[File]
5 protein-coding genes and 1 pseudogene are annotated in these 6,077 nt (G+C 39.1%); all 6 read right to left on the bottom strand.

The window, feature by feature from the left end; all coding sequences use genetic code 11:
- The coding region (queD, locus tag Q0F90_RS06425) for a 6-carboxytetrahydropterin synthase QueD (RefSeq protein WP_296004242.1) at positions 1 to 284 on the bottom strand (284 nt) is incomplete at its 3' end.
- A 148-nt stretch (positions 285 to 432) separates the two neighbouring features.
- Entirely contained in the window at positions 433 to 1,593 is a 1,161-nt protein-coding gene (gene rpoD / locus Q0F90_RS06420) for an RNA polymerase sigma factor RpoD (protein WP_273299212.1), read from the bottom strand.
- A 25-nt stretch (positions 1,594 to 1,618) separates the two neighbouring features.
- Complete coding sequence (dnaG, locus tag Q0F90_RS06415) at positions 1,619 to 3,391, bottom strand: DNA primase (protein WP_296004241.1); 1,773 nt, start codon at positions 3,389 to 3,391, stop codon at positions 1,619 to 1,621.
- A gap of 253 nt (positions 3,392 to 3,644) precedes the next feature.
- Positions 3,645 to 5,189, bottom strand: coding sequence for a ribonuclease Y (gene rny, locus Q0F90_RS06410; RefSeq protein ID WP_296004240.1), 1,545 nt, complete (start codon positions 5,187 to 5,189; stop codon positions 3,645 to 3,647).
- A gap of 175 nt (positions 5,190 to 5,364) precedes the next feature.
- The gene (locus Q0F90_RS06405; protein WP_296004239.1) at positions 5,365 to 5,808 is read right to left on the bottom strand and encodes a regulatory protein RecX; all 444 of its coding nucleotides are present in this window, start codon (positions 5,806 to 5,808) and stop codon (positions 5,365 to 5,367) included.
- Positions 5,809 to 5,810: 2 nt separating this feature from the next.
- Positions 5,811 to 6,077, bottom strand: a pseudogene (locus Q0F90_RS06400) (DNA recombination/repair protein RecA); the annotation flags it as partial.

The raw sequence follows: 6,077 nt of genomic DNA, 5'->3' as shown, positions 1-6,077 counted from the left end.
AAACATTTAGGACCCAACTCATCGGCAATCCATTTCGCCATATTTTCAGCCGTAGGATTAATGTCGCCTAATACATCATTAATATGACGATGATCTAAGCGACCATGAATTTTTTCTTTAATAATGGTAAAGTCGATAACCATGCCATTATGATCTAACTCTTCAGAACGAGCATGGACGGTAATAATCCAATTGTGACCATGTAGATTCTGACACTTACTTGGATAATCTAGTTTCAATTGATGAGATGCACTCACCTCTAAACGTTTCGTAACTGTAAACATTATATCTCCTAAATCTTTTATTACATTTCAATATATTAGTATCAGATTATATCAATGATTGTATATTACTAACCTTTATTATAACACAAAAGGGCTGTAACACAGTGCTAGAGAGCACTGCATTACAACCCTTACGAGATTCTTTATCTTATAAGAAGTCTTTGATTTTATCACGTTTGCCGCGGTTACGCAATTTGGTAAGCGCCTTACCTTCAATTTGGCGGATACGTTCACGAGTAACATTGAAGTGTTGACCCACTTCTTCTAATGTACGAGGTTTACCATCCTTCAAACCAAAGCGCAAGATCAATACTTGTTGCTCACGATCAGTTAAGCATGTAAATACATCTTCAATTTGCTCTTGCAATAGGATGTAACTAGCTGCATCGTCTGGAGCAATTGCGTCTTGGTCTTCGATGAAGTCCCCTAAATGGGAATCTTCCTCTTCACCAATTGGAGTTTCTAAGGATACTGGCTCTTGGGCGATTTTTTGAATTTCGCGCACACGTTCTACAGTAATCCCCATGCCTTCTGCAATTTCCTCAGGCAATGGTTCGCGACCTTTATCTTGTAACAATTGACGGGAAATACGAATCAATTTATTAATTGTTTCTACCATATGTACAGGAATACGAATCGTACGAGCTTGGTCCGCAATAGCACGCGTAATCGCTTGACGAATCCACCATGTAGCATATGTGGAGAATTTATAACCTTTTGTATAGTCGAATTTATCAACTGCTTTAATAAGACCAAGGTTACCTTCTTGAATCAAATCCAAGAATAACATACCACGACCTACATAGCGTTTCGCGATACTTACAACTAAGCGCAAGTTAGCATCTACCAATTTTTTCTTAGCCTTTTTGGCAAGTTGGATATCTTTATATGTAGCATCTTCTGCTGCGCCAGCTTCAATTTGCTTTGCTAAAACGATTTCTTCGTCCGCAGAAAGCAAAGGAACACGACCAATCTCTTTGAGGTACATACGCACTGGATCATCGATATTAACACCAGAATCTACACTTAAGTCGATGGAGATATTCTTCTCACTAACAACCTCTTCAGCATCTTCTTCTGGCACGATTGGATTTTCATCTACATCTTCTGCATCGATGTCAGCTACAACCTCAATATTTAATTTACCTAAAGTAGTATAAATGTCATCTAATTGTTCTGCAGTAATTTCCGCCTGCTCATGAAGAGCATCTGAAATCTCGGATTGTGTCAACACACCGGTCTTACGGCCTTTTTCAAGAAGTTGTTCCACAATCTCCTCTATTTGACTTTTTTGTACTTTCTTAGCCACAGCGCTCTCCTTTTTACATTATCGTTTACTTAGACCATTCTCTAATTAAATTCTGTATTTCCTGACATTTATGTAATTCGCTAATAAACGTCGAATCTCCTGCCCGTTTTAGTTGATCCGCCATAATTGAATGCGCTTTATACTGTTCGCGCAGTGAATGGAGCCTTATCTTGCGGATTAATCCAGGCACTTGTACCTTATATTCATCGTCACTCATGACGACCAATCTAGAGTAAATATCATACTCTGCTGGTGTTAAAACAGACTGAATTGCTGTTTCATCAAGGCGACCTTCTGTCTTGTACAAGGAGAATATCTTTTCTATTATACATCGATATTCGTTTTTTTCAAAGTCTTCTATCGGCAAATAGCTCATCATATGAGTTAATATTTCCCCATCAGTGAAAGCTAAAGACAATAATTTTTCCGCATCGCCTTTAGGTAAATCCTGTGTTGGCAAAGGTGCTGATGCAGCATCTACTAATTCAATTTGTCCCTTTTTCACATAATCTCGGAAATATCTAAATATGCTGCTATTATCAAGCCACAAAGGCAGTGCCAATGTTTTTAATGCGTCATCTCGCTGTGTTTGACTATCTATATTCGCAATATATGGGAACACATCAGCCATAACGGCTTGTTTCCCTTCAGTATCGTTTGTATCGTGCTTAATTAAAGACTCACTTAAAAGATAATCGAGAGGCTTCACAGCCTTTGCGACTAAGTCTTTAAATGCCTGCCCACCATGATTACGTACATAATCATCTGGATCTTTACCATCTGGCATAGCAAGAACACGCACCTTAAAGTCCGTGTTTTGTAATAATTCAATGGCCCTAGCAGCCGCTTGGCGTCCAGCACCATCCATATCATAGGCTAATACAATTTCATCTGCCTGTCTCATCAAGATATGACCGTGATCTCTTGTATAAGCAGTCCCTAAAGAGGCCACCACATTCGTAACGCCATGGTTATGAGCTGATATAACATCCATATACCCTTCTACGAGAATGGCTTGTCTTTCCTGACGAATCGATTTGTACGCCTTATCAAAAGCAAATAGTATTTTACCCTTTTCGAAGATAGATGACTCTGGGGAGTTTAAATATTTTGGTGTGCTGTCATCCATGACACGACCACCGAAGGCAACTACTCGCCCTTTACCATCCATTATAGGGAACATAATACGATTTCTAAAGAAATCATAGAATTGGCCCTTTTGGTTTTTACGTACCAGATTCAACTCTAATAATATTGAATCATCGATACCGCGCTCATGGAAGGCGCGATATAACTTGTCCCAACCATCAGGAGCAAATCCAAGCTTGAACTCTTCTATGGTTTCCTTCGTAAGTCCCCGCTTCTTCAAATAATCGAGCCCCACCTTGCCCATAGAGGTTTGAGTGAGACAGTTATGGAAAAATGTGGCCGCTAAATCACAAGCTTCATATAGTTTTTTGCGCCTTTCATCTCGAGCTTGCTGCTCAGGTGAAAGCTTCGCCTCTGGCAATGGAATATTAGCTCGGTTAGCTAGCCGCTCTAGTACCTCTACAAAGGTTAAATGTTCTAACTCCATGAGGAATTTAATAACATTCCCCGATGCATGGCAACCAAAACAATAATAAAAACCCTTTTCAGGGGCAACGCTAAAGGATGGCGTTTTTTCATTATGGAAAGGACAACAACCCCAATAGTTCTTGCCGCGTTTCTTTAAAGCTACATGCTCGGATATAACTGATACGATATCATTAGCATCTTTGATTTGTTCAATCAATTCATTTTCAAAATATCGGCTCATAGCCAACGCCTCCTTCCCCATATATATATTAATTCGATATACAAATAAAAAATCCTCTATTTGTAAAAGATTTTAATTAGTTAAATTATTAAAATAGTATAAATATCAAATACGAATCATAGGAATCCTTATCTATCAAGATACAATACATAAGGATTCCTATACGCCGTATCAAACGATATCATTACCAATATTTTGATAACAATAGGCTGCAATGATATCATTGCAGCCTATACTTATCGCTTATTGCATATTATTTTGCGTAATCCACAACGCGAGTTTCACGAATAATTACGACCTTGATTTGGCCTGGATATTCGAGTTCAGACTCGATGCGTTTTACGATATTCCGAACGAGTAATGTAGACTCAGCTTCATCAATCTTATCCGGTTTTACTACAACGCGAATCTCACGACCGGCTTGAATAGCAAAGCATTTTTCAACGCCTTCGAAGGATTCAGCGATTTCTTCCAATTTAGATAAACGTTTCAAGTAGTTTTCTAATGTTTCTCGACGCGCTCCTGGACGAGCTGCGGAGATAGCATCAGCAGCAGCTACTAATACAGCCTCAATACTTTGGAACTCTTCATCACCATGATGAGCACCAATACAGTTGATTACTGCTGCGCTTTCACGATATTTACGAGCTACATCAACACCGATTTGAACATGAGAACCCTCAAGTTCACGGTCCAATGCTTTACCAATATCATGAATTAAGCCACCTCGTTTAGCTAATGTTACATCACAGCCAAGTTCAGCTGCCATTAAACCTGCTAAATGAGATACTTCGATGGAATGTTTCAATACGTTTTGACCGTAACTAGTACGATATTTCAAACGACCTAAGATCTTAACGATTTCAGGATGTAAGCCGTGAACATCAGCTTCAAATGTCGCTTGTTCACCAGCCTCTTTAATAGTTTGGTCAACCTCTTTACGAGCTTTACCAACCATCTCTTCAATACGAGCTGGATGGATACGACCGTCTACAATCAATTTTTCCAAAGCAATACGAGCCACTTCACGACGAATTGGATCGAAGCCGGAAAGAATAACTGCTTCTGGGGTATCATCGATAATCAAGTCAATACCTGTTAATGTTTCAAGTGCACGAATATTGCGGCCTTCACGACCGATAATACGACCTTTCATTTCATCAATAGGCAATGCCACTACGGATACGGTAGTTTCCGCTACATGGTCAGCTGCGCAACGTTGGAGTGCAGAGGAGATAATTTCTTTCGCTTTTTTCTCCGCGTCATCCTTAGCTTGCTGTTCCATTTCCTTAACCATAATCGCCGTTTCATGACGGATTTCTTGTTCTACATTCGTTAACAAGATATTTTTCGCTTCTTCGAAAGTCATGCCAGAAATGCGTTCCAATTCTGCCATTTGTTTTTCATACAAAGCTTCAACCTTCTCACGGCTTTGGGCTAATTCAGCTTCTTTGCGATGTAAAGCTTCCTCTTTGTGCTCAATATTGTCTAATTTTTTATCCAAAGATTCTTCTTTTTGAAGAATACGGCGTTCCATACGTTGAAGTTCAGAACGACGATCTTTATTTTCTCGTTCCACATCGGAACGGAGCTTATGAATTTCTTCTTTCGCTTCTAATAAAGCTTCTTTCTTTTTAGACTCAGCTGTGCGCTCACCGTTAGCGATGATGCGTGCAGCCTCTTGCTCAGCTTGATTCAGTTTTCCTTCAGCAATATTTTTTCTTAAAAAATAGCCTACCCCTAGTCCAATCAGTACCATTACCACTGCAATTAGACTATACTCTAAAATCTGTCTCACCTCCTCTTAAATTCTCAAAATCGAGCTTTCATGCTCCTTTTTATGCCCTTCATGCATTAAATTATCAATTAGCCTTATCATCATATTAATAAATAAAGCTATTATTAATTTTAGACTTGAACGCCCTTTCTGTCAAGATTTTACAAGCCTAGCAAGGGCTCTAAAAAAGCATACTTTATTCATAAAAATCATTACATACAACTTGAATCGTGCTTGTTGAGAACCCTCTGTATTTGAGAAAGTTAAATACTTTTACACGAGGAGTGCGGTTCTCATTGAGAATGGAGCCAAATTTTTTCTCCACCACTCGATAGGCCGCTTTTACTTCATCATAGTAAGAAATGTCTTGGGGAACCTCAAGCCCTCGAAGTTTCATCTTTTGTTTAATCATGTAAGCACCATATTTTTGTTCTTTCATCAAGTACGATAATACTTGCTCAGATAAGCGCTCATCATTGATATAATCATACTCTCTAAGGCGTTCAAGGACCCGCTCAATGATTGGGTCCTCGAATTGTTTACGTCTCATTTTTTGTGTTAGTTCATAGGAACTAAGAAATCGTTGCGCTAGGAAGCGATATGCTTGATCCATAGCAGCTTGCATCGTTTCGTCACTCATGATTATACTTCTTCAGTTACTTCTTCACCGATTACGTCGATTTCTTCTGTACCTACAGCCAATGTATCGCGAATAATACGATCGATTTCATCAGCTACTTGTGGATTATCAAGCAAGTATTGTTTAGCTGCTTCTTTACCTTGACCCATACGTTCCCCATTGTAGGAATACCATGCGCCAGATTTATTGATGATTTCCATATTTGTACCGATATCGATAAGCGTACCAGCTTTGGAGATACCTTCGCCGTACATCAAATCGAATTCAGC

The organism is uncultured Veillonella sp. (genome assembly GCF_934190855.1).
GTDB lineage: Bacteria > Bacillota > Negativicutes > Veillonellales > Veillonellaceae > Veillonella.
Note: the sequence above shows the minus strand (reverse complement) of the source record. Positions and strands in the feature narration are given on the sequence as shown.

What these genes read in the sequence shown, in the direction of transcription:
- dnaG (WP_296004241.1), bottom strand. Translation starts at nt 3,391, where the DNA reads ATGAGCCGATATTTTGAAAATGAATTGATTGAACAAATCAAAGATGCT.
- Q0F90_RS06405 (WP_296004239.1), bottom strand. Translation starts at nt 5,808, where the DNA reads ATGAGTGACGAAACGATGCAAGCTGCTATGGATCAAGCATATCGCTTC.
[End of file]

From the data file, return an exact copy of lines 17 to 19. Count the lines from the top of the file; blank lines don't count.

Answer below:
GTDB lineage: Bacteria > Bacillota > Negativicutes > Veillonellales > Veillonellaceae > Veillonella.
Note: the sequence above shows the minus strand (reverse complement) of the source record. Positions and strands in the feature narration are given on the sequence as shown.

What these genes read in the sequence shown, in the direction of transcription: